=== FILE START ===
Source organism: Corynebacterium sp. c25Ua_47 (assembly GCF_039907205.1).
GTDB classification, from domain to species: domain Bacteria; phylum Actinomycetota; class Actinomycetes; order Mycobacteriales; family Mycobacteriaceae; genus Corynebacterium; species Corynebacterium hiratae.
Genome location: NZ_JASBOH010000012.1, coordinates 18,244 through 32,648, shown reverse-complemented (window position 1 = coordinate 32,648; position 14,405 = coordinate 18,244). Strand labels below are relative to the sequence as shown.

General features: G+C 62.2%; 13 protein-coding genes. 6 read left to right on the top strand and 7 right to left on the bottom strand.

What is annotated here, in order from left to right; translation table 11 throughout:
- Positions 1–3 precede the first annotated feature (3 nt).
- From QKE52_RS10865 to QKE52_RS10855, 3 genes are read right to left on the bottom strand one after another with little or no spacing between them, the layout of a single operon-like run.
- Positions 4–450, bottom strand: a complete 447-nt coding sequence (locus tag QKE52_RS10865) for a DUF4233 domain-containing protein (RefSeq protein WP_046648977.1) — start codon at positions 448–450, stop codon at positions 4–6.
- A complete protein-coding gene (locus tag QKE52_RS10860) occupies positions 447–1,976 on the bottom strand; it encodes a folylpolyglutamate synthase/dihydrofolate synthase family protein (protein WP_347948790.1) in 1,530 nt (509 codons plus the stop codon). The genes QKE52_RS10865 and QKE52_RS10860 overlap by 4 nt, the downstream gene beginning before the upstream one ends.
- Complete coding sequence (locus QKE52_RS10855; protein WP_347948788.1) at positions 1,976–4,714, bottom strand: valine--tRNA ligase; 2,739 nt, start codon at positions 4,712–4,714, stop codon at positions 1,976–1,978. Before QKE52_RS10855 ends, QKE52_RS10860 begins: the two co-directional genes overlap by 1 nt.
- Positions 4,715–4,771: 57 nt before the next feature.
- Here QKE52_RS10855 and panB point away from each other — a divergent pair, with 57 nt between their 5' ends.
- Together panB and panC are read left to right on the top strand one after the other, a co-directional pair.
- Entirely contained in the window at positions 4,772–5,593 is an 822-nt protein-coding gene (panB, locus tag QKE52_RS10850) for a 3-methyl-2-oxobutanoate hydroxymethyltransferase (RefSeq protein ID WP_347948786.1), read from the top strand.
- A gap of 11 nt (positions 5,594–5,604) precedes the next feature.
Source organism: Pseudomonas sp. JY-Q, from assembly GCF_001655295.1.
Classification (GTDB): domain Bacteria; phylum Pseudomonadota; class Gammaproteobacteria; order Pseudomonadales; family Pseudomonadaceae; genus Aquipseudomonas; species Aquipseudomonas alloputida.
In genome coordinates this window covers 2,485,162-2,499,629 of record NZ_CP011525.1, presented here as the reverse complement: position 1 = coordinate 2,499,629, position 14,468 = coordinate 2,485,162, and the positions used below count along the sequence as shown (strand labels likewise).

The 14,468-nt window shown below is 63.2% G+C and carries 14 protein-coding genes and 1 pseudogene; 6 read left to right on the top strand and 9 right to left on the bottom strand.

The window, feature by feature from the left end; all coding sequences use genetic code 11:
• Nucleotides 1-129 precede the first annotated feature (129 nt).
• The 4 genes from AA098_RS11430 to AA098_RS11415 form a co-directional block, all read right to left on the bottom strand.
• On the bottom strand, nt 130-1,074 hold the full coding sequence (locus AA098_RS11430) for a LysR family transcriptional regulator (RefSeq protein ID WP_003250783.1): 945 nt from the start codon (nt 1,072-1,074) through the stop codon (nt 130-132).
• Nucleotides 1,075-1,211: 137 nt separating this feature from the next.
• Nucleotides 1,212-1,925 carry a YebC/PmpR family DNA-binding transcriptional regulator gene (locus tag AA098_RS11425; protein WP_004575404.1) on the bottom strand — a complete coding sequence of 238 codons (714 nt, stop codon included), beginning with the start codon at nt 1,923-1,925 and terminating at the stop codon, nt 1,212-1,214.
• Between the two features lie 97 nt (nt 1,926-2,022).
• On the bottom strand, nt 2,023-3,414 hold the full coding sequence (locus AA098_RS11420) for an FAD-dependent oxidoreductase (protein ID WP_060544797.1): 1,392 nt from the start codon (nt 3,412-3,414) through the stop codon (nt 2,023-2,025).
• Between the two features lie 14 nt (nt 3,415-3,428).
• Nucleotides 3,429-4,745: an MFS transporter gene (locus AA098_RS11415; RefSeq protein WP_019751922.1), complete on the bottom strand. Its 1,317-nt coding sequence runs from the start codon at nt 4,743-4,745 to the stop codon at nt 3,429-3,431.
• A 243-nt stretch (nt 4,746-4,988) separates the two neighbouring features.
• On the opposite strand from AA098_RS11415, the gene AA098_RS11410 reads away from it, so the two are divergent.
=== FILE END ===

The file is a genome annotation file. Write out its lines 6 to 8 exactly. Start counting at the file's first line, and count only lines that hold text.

- Positions 1–3 precede the first annotated feature (3 nt).
- From QKE52_RS10865 to QKE52_RS10855, 3 genes are read right to left on the bottom strand one after another with little or no spacing between them, the layout of a single operon-like run.
- Positions 4–450, bottom strand: a complete 447-nt coding sequence (locus tag QKE52_RS10865) for a DUF4233 domain-containing protein (RefSeq protein WP_046648977.1) — start codon at positions 448–450, stop codon at positions 4–6.